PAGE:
Cebu as Silicon Valley alternative

CEBU was recently identified as one of the global alternative cities to Silicon Valley for startups.

The report was published in July 23 in Entrepreneur’s website authored by Josh Steimle. It ranked Cebu fourth after Santiago in Chile, Shenzhen in China, and Hong Kong, citing these areas as having abundant startup incentives, availability of technical expertise, and growing number of investors, which make them ideal for startups.

Cebu, meanwhile, was described as a “perfect place for social enterprise” and an “economical” place to live in for startups.

“Cebu is the perfect place for social enterprise startups because it’s got a large talent pool of locals and ex-pats who are English speakers. It’s got good infrastructure and the Philippines has a high concentration of urban poverty (60 to 70 million out of 100 million people), which makes it easy to target campaigns that aim to improve quality of life,” the report said, quoting Ravi Agarwal of social enterprise, EngageSpark.

Cost of living

Cebu Educational Development Foundation for Information Technology managing director Jun Sa-a said Agarwal is speaking from experience, as EngageSpark is based in Cebu.

Moreover, since Cebu’s cost of living is relatively lower than Silicon Valley and some other areas in the world, it was dubbed as a “great place” to build, test, and scale products to the global market at a low cost. The outdoor nature activities available in Cebu was also cited as conducive to startups.

“It is an honor for Cebu to be identified as one of the top six global alternative cities to Silicon Valley for startups,” said Anthony Noel, startup committee head of the Cebu Chamber of Commerce and Industry.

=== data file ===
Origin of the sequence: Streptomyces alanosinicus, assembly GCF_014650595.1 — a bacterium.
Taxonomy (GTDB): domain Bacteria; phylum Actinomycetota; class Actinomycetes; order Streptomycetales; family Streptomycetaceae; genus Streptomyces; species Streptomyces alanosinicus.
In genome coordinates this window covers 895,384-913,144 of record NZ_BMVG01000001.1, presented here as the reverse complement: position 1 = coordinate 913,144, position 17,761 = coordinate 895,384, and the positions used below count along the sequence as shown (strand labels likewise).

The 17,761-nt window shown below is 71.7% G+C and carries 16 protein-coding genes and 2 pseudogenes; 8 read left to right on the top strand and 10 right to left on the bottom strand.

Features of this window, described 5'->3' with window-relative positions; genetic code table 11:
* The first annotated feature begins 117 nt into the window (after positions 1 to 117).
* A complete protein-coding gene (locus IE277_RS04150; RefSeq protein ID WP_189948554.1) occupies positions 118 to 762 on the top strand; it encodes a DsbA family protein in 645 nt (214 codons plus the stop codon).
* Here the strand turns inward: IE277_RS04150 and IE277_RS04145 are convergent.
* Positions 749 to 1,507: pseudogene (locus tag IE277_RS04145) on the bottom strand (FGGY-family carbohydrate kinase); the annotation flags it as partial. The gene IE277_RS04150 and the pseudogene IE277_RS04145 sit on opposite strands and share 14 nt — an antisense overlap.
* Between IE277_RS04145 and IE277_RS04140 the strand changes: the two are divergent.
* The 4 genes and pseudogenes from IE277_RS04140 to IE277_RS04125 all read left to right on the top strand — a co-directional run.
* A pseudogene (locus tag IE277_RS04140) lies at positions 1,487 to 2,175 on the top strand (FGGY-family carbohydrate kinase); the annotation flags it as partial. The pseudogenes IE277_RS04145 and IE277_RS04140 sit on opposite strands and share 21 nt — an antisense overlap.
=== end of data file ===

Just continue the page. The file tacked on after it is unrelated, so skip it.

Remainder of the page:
Aside from social enterprise startups, Noel said Cebu is also a good destination for other types of startups in the business-to-consumer and consumer-to-consumer space. The official said Cebu is a “conducive jump off point” or test bed for various startup technologies focusing on transportation, tourism, food and beverage, as well as retail.

However, Cebu’s technology and startup influencers believe that there are a number of actions to be undertaken to make Cebu startup-friendly.

For Sa-a, the culture of encouraging entrepreneurship, especially in the field of technology, among students as an option from being employed is a good training ground.

“ICTO (Information and Communications Technology Office of DOST) has done its share by training our teachers in the Lean Startup Methodology so they can in turn train our students to do startups the right,” Sa-a said.

Meanwhile, Tina Amper of believes that teaching students as early as high school on how to code will be an effective program to sensitize them on how technology can change lives.

She also suggested the creation of physical centers for innovation and entrepreneurship. With this, Amper suggested that the government can designate some of their unused buildings for this purpose.

“But allow these centers to be run by the private industry, managers, and mentors or entities who are free from traditional bureaucracy. Bureaucracy tends to stifle growth,” Amper said. More training, especially on software development and related tech careers, are also recommended to foster the startup ecosystem.

The infrastructure, particularly the expensive and uneven Internet connectivity, is still a challenge, not just to the startup community but the entire country as well.

The traffic and flooding, although may be initially perceived as distant from technology and the startup community, discourage not just startups, but investors and the business community.

“Fix traffic. Fix foooding. Clean up the city. These in-your-face problems will blow up and jeopardize our booming economy,” Amper stressed.

Noel, on the other hand, remains optimistic that the startup community in Cebu will improve in the next years.

“Cebu as a startup destination will dynamically improve and grow through the continuous support and participation of various players in the local startup ecosystem,” Noel said.

Also in the global alternative cities’ list are Berlin in Germany and Dubai in the United Arab Emirates.

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